Making Recycled Paper The Easy Way
Written by Sally_in_Wales
This is a very simple, no fuss method for making sheets of paper out of easily found materials.
A bowl to soak paper scraps in
A rectangular washing up bowl or silimar to use as a vat
A sheet of aluminium mesh (see below)
A stick blender or a whisk and a bit of patience
A plank or chopping board
A pile of smooth lint free cloths
Start by tearing scrap paper into your soaking bowl. You can use pretty much anything, today I'm using dead envelopes and waste paper, but newspaper or yellow pages are excellent for a first go. Be aware that the softer the starting paper, the softer your finished paper. Newspapers pulp really easily and are great to use with children as there is very little waiting time, but they do give a softish, grey paper.
Next, boil the kettle and pour boiling water over the torn paper. You can use cold, but I think it helps soften the pulp faster to start with boiling, and in the case of well handled or stored paper it might help kill off any mould spores or other ickies. You can leave this for several hours or overnight at this point.
Whilst we wait, a word about that aluminium mesh. Traditional papermaking uses a mould and deckle, often approximated at home by netting tacked over a picture frame. This is fine if you have time and resources to put one together, but if you don't or if you want to do this with a crowd of children, aluminium mesh is my secret weapon. You get this from car repair places (Halfords or similar) where it will be found with the fiberglass and bodywork supplies. You can also get it online. It should cost anything between £1 and £2 for a roughly A4 sized piece, and you can cut it smaller with scissors if you want. You don't need to do anything to it, its ready to use straight out of the packet, and lasts forever.
When the paper breaks up easily, give it a whizz or work it well by hand and whisk until you have a smooth pulp (add a drop of hot water if doing this by hand, cold paper pulp feels a bit disconcertingly slimy!)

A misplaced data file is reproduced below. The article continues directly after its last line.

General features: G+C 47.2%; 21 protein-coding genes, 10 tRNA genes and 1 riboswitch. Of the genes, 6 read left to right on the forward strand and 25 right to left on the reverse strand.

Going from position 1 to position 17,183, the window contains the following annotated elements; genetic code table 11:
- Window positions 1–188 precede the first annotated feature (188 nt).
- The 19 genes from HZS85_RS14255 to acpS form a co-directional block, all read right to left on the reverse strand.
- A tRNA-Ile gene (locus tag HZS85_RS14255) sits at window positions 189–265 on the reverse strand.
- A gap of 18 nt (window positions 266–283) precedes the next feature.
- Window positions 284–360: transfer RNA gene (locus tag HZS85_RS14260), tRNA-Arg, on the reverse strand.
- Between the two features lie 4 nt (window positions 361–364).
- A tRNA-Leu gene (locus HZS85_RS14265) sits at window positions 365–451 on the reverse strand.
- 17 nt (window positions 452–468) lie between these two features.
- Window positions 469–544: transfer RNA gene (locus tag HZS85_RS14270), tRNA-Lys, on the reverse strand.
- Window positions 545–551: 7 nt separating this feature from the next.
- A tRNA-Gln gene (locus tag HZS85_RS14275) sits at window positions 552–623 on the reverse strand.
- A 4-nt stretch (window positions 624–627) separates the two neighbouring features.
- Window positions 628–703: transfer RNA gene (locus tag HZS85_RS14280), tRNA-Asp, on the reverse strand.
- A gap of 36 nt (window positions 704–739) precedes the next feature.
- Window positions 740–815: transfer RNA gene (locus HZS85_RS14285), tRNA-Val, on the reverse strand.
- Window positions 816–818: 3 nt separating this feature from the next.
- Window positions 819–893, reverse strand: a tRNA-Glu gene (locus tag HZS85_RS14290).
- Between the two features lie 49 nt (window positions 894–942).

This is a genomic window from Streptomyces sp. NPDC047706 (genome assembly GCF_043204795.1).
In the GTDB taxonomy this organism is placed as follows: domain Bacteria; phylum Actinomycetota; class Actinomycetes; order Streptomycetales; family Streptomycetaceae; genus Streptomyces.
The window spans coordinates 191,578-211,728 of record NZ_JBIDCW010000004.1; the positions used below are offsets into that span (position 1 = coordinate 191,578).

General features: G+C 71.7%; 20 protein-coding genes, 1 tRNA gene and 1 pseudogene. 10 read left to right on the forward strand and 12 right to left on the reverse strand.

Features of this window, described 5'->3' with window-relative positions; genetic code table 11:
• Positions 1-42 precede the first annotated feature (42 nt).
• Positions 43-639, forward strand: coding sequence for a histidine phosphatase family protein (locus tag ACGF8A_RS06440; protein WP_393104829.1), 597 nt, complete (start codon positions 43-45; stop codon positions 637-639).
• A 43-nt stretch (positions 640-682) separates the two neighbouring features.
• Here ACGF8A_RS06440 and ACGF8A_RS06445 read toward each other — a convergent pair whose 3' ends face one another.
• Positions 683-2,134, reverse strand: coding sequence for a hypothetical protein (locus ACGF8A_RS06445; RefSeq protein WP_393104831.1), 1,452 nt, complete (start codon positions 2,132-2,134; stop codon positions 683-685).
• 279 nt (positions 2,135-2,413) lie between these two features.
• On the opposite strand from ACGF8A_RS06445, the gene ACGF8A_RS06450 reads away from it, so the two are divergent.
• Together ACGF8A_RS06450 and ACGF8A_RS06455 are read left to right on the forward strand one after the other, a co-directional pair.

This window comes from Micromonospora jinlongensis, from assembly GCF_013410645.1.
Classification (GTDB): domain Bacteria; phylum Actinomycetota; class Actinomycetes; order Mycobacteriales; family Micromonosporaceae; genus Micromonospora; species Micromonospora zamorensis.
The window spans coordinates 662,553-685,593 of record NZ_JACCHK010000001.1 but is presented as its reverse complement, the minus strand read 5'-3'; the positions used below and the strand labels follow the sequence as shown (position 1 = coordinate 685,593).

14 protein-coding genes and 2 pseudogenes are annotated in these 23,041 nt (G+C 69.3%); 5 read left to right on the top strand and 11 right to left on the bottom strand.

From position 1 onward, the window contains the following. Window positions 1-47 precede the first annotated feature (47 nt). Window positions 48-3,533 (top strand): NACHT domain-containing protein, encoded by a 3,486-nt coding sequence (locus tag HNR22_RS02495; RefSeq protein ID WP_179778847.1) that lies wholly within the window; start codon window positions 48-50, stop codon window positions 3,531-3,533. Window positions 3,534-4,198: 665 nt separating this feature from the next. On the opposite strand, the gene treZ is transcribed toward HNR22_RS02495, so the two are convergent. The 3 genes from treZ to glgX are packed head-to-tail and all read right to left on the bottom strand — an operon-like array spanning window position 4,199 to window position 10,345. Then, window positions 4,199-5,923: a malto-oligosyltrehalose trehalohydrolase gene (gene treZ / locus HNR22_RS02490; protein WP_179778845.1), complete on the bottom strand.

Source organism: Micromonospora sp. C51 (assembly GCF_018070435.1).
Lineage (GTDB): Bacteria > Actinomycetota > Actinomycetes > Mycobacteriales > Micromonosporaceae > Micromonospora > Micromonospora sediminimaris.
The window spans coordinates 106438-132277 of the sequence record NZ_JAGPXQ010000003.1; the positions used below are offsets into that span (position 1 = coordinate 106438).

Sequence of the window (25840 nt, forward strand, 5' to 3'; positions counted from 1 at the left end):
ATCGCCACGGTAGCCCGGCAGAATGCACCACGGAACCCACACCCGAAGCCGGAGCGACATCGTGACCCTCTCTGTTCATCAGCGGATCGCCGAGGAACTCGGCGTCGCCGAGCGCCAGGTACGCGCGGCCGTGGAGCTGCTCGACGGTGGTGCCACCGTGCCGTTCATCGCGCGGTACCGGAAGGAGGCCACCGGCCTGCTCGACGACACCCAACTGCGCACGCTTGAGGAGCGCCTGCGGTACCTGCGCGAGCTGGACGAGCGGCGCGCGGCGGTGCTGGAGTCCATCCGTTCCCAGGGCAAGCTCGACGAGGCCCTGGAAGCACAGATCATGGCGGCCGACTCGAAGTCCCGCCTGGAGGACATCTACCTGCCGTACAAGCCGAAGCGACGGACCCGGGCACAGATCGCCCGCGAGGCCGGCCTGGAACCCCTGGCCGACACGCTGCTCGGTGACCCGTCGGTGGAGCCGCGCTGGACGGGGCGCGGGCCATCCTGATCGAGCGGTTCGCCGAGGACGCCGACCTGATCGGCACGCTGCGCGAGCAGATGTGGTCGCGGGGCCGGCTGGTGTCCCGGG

We're ready to make the paper! Half fill your vat with warm water (again, it just feels nicer that way) and tip in two or three cupfulls of pulp, keep the rest for topping up with later. Give it a swish to spread the pulp out evenly.
Put ready on the draining board, or if outside, a chopping board or similar, with a piece of cloth on it. If you are making lots, the best thing of all are those j-cloths you get in the supermarket, they can be re-used and give a really good finish, but I didnt have any to hand so am using old teatowels (which I really should have ironed first, but we'll treat this as 'art paper' :wink: )
You need to do the next three pictures in one smooth movement. Hold the mesh by the very edges, and slide it into the vat, hold it under the surface for a second or two, then smoothly lift it stright up. You should have a nice even layer of pulp on it. If not, turn it over, let the pulp fall off, and try again. It takes a couple of goes to get the feel of any new vat of paper.
Let the pulp drip for a few moments, then carefully and fairly swiftly turn it over onto the cloth covered board. Press down hard on the mesh with both hands to squish out some water, then lift off the mesh to reveal a very soggy and fragile piece of paper.
If the paper looks really thin, you can put another layer of pulp on top of it. if you are happy, carefully put another cloth on top of it, and make your next piece of paper as squarely on top of the first as you can.
If you like, you can add inclusions, here I've put wisps of blue wool on top of a thickish layer of pulp, then put a very thin layer of pulp on top to sandwich it all together. You can use pressed flowers, feathers and leaves successfully like this.
Keep going, adding more pulp when the vat starts to get a bit thin.
When you have built a stack of as many pieces of paper and cloths as you like, press the last one down really hard to force water out of the pile and angle the board into the sink to drip for a while.
Very carefully peel apart the cloths and hang them out to dry with the soft paper stuck to them (this is where the j-cloths work really well, they dry very fast and you get loads in a pack that can be cut up to slightly bigger than your mesh sheets) The teatowels take a bit longer to drip.
When the paper is almost dry you should be able to peel it off the cloth easily. It can be ironed if you need a smooth finish, or left slightly lumpy for a base for cards or other crafts. Try pressing it between linen cloth for a very posh finish. Trim the edges if you wish.
Any sheets that don't work well, just drop back into the vat and you can start again.